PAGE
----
My own gig, before being overwhelmed by family and property responsibilities for over two decades, was really highly interwoven. I'd had a background in innovative restoration work, then went to the supply end, then heavily moonlighted in architectural restoration and especially color consultation. Then I'd flip that
to get the actual shoot; and they'd even ask for high-end prints, so added darkroom income. Then word got out, and the same crowd would come to my gallery
openings and so forth, and buy the prints I took and printed really for my own satisfaction. I was kinda heavy into a Zen color look back then, which tied in well
to the prevailing kind of high-end remodeling going on up here (it ain't Vegas or Miami folks! - no glitz or shiny varnish). And pretty much the same Sinar gear
across the board. A lot of fun really, but not much sleep!

Richard Wasserman
15-Jan-2016, 09:25
Here you go, AA in action, along with a great deal of wisdom thanks to Ted Orland.

http://www.tedorland.com/truths.html

Vaughn
15-Jan-2016, 14:21
Here you go, AA in action, along with a great deal of wisdom thanks to Ted Orland.

http://www.tedorland.com/truths.html

Ah...the updated version!

Vaughn
15-Jan-2016, 14:33
If we are mentioning photographers who seem to have made a living with landscape photography, Christopher Burkett comes to mind. http://christopherburkett.com/prints/category:large/orientation:horizontal

But like others, he spent years putting in the time...in his case, in the printing trade, mastering masking 8x10 transparencies, and printing Cibrachrome to get to that point.

bob carnie
15-Jan-2016, 14:49
I have been introduced or met a couple of young artist that are trying to make a living from Landscape driven work.

I see no reason to believe they will not be successful - reading most of the posts I am brought back to the day I decided to build my own lab and go it alone. I had a great job , making
very good $$ . I was warned by many not to do this as Black and White process and contact had a limited shelf life before the digital wave hit. Yes the digital wave hit, I got on a board road the wave, and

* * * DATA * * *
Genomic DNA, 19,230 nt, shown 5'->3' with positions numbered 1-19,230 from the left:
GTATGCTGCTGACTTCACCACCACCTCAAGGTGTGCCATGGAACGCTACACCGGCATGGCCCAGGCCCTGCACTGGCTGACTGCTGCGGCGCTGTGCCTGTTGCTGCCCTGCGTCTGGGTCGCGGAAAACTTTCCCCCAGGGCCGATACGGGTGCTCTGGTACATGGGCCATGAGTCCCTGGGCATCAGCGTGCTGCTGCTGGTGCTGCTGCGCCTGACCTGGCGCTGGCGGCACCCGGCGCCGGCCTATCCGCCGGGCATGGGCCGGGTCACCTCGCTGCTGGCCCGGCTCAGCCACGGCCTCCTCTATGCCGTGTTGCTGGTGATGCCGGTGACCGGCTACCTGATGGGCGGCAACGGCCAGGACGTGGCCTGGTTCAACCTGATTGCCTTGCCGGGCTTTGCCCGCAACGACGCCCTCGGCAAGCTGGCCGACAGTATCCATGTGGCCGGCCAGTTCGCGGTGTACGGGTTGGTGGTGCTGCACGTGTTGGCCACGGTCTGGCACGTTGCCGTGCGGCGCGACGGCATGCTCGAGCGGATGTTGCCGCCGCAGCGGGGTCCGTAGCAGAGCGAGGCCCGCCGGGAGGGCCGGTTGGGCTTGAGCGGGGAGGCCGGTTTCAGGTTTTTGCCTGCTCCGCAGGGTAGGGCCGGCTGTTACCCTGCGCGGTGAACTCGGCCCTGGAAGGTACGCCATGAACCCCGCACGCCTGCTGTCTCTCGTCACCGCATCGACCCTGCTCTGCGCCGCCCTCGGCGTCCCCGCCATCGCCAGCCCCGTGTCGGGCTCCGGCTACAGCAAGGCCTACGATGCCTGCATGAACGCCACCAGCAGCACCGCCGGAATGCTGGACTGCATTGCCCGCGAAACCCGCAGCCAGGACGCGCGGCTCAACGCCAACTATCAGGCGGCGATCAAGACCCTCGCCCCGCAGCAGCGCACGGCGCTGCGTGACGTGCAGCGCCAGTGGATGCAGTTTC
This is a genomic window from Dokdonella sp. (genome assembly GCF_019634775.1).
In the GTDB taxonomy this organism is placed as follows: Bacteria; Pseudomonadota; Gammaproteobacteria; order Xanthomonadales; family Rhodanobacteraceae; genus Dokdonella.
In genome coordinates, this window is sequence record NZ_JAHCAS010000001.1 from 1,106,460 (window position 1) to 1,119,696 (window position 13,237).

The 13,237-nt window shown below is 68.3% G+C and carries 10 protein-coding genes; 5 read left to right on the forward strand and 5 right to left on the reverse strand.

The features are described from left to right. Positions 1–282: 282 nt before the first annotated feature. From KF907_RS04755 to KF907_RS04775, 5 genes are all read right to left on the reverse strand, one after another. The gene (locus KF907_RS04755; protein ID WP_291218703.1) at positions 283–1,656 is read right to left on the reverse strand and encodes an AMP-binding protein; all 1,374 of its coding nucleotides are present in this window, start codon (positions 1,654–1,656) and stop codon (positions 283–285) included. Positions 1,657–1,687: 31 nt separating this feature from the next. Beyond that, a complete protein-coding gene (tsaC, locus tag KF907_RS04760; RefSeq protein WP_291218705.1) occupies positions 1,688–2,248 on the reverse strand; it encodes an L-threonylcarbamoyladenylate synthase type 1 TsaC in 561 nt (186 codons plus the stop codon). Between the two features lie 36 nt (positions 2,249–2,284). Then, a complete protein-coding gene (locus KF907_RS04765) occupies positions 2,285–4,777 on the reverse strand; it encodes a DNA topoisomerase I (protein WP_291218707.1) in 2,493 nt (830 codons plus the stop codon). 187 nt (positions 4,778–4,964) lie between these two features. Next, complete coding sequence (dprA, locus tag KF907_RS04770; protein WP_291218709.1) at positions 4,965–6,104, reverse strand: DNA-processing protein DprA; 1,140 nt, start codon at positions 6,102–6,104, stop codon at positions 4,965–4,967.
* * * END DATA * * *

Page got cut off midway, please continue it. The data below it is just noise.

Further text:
learned how to make a living both ways, I am not as wealthy as many here but I am content with what I have to show for 25 years of going it alone.

So to the OP's question - yes indeed - you just have to be that right person to be able to figure out how to survive.

richardman
15-Jan-2016, 16:39
There's this guy with his own gallery in Cambria. He used to use 4x5 but switching to Canon digital now. He seems to be doing OK, been at it for at least 15-20 years. Landscape and ocean stuff.

Bill Burk
16-Jan-2016, 07:52
There's this guy with his own gallery in Cambria. He used to use 4x5 but switching to Canon digital now. He seems to be doing OK, been at it for at least 15-20 years. Landscape and ocean stuff.

I walked by that shop one day but he was out photographing.

Reminds me of the good old days, I used to daydream as I drove past a small building that was available for a long time along the road going through Three Rivers, looked like it would be a good place to setup a gallery. I knew there wasn't enough traffic past Camp Nelson to support one - unless it could double as restaurant, post office and general store.

But maybe Three Rivers...

Dan O'Farrell
16-Jan-2016, 13:23
Can " high level" art photography, or art in general, produce a reasonable living income?

Yes, but only after you're dead.

See Van Gogh.

QT Luong
16-Jan-2016, 14:20
Yes. Here are some words from someone who has done it at http://imagesofrmnp.com: "After a bit of research I decided that I would become a professional nature photographer even though I knew very little about photography and was told very clearly that it was almost impossible to make a living this way... Within 18 months of my decision to become a photographer I began selling my work at art shows. I then moved into selling in various galleries and within three years of that decision I opened my own gallery."

neil poulsen
16-Jan-2016, 15:52
I think it depends at which of "two" levels one wishes to professionally participate: whether it be at a cottage level, or on a serious business level, where one can save for retirement, etc.